Chef's Blog

September 18, 2018

Flavors of the Middle East: Israeli Cuisine

from Chef Kevin Wassler

Silky hummus, pungent olives, tangy yogurt, fragrant za’atar spice mix. Ancient grains and fresh vegetables and colorful salads. Inviting mezze, the dips and spreads and bite-size foods that are a staple of daily life in the Eastern Mediterranean. These are the hallmarks of Israeli cuisine, and part of a craving for more regionally authentic food here in the United States.

Israeli cuisine is distinctive and exciting, healthy and plant-focused, and loaded with bold flavors. It shares a market basket of ingredients and specialties with the larger Middle Eastern region. And it takes the huge popularity of the more familiar Mediterranean cuisine and stamps it with the authenticity of a specific place. This is a trend with broad appeal for today’s consumer.

• Menu callouts for Boureka (+18.4%), Shakshouka (+13.3%), Shawarma (+6.7%), Baba Ganoush (+6.0%), Kafta (+4.9%), Falafel (+4.3%), Lentil Soup (+3.0%) increased over the past year

As a nation, Israel has only existed since 1948, but the land that falls within its borders has a rich history that dates from pre-Biblical times. One of the true original fusion cuisines, the food of Israel and neighbors like Turkey, Lebanon, and Egypt was influenced by the temperate Mediterranean climate and the extensive trading routes of the old Ottoman empire—which once encompassed the entire region from modern-day Algeria to the gates of Vienna.

Modern Israeli cuisine reflects elements of traditional Jewish cuisine (such as Sephardic and Ashkenazi), but it also incorporates many foods eaten throughout the Middle East and the Mediterranean, including falafel, hummus, shakshuka, za’atar, chermoula and couscous. It’s getting on the radar thanks to some big love from high-profile chefs like cookbook author Yotam Ottolenghi and Michael Solomonov of Zahav, in Philadelphia, and Dizengoff , a mini-empire based on hummus and roast chicken rubbed with za’atar.

Get Started with a snapshot report on what’s driving the growth of Israeli cuisine

At Zahav, the food is soulful yet sophisticated, centered around traditional laffa (a puffy, pita-like flatbread, which is made to order) with housemade salati (pickled vegetables) and several kinds of hummus, plus charcoal-grilled meats and elevated mezze such as veal carpaccio and haloumi cheese with strawberry, rose and pinenuts.

But the Middle Eastern market basket works just as well in a fast-casual setting. I recently had a phenomenal meal in Chicago at Naf Naf Grill , which has more than a dozen locations in the area. The customizable menu platform starts with a pita or bowl (built on a choice of basmati rice, romaine lettuce, hummus or couscous) topped with spit-roasted chicken shawarma, steak or falafel and finished off with one of six signature sauces (tahini, garlic, pickled mango amba, spicy harissa, or the hot sauce known as s’khug) and crisp veggie garnishes. It was fresh, delicious, healthy, and very approachable.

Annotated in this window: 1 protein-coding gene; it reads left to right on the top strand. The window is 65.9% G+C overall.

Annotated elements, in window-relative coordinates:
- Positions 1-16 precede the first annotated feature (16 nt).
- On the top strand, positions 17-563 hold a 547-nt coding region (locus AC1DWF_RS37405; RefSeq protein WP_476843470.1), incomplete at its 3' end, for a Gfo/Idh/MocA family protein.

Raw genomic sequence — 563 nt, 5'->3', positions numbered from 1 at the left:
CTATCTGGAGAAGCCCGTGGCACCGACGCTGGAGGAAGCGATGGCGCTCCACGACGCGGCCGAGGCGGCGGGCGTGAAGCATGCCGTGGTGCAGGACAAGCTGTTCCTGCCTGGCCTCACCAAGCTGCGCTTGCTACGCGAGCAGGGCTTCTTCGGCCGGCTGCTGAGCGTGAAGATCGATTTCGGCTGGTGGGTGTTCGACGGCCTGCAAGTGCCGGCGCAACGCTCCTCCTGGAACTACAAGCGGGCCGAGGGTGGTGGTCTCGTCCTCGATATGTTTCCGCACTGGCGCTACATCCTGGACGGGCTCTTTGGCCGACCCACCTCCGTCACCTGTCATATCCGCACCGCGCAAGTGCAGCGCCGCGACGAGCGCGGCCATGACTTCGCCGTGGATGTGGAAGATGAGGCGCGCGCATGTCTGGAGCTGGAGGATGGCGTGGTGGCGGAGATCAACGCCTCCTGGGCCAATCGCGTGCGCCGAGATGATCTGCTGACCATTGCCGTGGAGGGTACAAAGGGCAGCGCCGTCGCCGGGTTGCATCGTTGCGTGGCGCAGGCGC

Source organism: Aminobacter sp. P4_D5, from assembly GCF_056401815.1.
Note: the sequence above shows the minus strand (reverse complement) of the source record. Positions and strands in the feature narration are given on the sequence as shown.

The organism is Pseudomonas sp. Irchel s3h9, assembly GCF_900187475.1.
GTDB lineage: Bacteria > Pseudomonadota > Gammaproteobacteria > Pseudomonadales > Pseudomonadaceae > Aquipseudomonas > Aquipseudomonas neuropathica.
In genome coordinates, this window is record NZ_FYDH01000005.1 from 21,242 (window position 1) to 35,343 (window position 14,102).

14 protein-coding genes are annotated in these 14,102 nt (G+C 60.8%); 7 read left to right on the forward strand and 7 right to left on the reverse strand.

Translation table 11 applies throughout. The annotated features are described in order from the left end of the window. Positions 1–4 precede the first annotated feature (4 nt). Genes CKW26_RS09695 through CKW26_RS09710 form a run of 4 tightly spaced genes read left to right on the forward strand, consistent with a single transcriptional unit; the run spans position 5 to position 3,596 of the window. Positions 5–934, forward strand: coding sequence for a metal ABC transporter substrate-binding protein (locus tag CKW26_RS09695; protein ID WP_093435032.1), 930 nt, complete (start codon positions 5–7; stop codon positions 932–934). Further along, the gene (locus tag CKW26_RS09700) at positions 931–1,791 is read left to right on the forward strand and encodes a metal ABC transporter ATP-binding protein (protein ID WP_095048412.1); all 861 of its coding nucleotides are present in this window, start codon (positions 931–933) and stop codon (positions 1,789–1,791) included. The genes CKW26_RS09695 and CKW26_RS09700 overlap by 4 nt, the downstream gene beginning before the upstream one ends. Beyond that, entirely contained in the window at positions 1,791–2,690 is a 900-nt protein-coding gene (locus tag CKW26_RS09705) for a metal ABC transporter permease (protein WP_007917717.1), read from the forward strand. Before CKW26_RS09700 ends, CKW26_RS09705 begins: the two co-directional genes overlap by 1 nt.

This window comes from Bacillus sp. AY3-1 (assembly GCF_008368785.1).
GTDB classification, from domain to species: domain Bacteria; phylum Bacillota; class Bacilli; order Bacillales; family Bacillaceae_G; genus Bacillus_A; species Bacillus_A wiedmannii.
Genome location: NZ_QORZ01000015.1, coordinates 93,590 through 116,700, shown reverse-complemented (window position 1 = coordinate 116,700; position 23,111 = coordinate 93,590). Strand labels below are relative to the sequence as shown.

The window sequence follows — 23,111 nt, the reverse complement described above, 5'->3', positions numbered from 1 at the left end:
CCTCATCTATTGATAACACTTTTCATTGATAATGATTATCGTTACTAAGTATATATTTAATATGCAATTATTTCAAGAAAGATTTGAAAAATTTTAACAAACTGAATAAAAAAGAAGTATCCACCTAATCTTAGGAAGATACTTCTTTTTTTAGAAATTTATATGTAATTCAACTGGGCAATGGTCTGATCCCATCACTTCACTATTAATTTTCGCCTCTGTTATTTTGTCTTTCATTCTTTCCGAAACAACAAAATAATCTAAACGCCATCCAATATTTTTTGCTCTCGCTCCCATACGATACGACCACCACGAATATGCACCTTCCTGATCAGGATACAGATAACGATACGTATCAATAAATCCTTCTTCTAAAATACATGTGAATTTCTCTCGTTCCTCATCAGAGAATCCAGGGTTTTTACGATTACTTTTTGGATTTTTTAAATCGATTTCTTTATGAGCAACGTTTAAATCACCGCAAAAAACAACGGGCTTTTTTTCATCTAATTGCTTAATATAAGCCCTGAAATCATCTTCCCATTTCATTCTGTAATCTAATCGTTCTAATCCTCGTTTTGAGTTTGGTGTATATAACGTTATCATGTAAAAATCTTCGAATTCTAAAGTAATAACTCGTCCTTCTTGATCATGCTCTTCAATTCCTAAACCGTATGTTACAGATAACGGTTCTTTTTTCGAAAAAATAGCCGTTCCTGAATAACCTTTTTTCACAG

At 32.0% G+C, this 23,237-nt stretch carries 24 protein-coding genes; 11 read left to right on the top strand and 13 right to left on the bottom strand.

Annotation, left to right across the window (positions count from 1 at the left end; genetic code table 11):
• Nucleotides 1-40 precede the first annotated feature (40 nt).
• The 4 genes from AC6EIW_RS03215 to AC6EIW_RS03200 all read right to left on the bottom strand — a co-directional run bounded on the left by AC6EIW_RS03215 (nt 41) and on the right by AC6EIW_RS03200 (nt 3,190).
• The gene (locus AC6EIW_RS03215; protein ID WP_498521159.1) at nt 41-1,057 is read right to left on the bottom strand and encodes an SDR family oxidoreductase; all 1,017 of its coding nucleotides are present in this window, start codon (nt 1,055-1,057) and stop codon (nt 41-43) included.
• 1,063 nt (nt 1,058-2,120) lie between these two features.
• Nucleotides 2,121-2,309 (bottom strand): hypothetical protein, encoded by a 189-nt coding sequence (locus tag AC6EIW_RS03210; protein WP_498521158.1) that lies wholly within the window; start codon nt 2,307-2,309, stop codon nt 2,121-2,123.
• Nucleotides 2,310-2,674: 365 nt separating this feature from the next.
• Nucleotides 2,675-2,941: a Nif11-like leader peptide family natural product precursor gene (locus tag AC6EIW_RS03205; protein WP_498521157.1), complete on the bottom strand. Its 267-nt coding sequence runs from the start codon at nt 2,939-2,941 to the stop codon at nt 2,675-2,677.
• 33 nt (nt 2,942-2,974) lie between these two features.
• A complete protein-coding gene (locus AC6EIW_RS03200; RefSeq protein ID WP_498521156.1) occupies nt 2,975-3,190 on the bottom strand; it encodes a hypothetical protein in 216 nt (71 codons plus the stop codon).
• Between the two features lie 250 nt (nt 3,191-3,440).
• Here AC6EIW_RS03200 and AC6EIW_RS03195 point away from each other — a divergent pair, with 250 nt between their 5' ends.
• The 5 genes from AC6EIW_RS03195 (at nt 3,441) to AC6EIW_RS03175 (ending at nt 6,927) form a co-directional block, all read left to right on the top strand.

Another Israeli specialty with widespread menu potential is shakshuka, a breakfast or brunch dish of eggs baked in a thick, flavorful sauce of tomatoes, onion, garlic and red peppers spiced with cumin, paprika and cayenne.

Sauces, condiments and spice mixes are a great way in to Israeli and Middle Eastern cuisine. Tahini is the staple sesame butter that forms the backbone of hummus, both of which can be used in dressings, on sandwiches, grilled meats and vegetables, and in many other applications. Harissa is a versatile North African and Middle Eastern condiment which has many regional variations, but usually includes hot chile peppers (which are often smoked), garlic, olive oil and spices like cumin, coriander, caraway and mint. Za’atar, which also varies throughout the Middle East, is a combination of ground dried thyme, oregano, marjoram, and/or lemony sumac, mixed with toasted sesame seeds and salt.

One of my favorites is chermoula, a marinade and sauce that gets its character from cilantro, parsley, mint, lemon, cumin, olive oil and red pepper. Chermoula is one of a long list of global green sauces that also includes chimichurri, salsa verde, and pesto, and its variations from cook to cook and country to country illustrates one of the things that’s so wonderful about the region. In fact, it’s probably fair to say that 70% of the ingredients used in Israeli and Middle Eastern cuisine come from the same market basket, and the other 30% are personal to a specific homeland or chef.

Make the Israeli Cuisine Food Trend Work
• Use Minor’s GreenLeaf™ Cilantro Pesto as the starting point for chermoula, or stirred into couscous, pilafs or tabbouleh to introduce the flavor or this distinctive herb. GreenLeaf Basil Pesto adds more familiar Mediterranean nuances to a variety of foods
Minor’s Roasted Garlic Flavor Concentrate is a boon for making harissa and other garlic-forward Israeli and Middle Eastern specialties
• Stir a bit of Minor’s Sun Dried Tomato Pesto Flavor Concentrate into shakshuka sauce
• Hummus is a natural entry point for Israeli cuisine on mainstream menus. Try these recipes for Roasted Garlic Hummus and Jalapeno Hummus, or whisk a Minor’s Flavor Concentrate such as Herb de Provence or Chipotle into your favorite prepared hummus

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